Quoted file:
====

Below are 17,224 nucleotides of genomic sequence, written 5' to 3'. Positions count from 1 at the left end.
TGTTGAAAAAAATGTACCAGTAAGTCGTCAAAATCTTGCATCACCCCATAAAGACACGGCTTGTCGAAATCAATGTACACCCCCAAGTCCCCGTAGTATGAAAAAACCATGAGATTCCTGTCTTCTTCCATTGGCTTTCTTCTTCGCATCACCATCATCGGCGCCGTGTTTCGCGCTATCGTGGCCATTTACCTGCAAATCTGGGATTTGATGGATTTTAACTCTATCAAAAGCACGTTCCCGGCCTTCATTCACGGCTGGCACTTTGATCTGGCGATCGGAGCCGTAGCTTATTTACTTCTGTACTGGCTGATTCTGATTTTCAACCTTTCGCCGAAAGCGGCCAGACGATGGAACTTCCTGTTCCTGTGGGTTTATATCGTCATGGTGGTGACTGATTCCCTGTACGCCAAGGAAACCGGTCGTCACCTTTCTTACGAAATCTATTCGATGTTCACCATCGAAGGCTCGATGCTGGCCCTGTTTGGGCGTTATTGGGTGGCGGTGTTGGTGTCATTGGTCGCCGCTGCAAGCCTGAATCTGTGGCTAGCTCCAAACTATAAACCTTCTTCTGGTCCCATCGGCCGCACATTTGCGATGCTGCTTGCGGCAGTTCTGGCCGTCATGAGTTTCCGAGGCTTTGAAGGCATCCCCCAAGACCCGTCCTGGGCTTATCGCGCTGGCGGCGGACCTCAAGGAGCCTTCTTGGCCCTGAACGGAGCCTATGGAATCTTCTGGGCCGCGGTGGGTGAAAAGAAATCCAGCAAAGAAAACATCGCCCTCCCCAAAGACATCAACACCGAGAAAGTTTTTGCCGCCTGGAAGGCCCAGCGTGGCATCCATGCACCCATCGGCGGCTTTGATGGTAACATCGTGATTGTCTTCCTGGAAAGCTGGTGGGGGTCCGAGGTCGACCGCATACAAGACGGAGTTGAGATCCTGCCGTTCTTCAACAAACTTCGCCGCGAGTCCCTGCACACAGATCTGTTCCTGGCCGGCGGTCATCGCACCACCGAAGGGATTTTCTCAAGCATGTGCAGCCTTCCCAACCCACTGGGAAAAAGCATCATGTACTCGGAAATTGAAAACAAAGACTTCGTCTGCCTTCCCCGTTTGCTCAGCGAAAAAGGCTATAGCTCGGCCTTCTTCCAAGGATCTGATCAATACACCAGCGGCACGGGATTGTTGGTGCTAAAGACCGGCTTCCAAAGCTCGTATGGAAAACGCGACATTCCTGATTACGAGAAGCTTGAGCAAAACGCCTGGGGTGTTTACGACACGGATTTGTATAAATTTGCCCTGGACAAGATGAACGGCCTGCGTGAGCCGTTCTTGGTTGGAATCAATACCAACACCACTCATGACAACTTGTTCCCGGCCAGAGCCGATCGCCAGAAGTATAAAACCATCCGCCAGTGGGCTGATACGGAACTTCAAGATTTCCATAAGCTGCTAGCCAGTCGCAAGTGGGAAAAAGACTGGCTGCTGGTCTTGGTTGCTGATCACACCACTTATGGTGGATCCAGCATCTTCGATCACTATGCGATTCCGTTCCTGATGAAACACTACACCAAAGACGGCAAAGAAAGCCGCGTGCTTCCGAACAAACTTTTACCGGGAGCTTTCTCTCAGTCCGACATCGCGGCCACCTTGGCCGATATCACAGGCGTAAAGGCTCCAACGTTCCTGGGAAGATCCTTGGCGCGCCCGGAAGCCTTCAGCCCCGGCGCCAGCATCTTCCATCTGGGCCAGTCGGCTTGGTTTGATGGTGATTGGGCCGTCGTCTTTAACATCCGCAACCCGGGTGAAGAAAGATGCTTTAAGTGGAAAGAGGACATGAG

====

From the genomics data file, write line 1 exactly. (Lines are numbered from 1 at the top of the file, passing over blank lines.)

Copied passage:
Below are 17,224 nucleotides of genomic sequence, written 5' to 3'. Positions count from 1 at the left end.